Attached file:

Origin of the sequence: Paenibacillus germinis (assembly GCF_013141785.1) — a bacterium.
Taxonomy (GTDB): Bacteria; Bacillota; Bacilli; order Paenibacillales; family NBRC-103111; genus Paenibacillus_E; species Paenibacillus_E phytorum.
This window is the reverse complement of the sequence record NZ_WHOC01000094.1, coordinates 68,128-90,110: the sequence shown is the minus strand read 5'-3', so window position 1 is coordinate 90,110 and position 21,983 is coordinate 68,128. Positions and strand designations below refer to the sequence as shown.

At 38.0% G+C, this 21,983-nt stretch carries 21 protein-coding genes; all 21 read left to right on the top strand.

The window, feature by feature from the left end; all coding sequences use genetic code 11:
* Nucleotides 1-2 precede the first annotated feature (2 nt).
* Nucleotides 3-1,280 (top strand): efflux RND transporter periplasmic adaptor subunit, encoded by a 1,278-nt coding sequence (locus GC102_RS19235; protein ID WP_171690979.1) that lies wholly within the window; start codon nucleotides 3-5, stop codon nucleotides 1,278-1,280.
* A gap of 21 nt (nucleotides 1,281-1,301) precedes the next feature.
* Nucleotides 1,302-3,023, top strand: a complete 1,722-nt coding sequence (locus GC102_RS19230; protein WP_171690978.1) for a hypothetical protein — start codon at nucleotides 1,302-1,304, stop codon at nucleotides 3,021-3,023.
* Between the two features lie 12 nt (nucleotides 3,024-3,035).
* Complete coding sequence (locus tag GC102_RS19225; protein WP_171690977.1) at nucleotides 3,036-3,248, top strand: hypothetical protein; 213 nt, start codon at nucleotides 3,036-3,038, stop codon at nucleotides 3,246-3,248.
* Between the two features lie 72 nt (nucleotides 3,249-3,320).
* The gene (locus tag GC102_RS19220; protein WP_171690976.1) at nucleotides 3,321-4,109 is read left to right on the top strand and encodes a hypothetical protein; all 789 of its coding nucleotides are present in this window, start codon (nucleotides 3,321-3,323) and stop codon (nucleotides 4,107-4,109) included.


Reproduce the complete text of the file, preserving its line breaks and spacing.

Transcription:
Origin of the sequence: Paenibacillus germinis (assembly GCF_013141785.1) — a bacterium.
Taxonomy (GTDB): Bacteria; Bacillota; Bacilli; order Paenibacillales; family NBRC-103111; genus Paenibacillus_E; species Paenibacillus_E phytorum.
This window is the reverse complement of the sequence record NZ_WHOC01000094.1, coordinates 68,128-90,110: the sequence shown is the minus strand read 5'-3', so window position 1 is coordinate 90,110 and position 21,983 is coordinate 68,128. Positions and strand designations below refer to the sequence as shown.

At 38.0% G+C, this 21,983-nt stretch carries 21 protein-coding genes; all 21 read left to right on the top strand.

The window, feature by feature from the left end; all coding sequences use genetic code 11:
* Nucleotides 1-2 precede the first annotated feature (2 nt).
* Nucleotides 3-1,280 (top strand): efflux RND transporter periplasmic adaptor subunit, encoded by a 1,278-nt coding sequence (locus GC102_RS19235; protein ID WP_171690979.1) that lies wholly within the window; start codon nucleotides 3-5, stop codon nucleotides 1,278-1,280.
* A gap of 21 nt (nucleotides 1,281-1,301) precedes the next feature.
* Nucleotides 1,302-3,023, top strand: a complete 1,722-nt coding sequence (locus GC102_RS19230; protein WP_171690978.1) for a hypothetical protein — start codon at nucleotides 1,302-1,304, stop codon at nucleotides 3,021-3,023.
* Between the two features lie 12 nt (nucleotides 3,024-3,035).
* Complete coding sequence (locus tag GC102_RS19225; protein WP_171690977.1) at nucleotides 3,036-3,248, top strand: hypothetical protein; 213 nt, start codon at nucleotides 3,036-3,038, stop codon at nucleotides 3,246-3,248.
* Between the two features lie 72 nt (nucleotides 3,249-3,320).
* The gene (locus tag GC102_RS19220; protein WP_171690976.1) at nucleotides 3,321-4,109 is read left to right on the top strand and encodes a hypothetical protein; all 789 of its coding nucleotides are present in this window, start codon (nucleotides 3,321-3,323) and stop codon (nucleotides 4,107-4,109) included.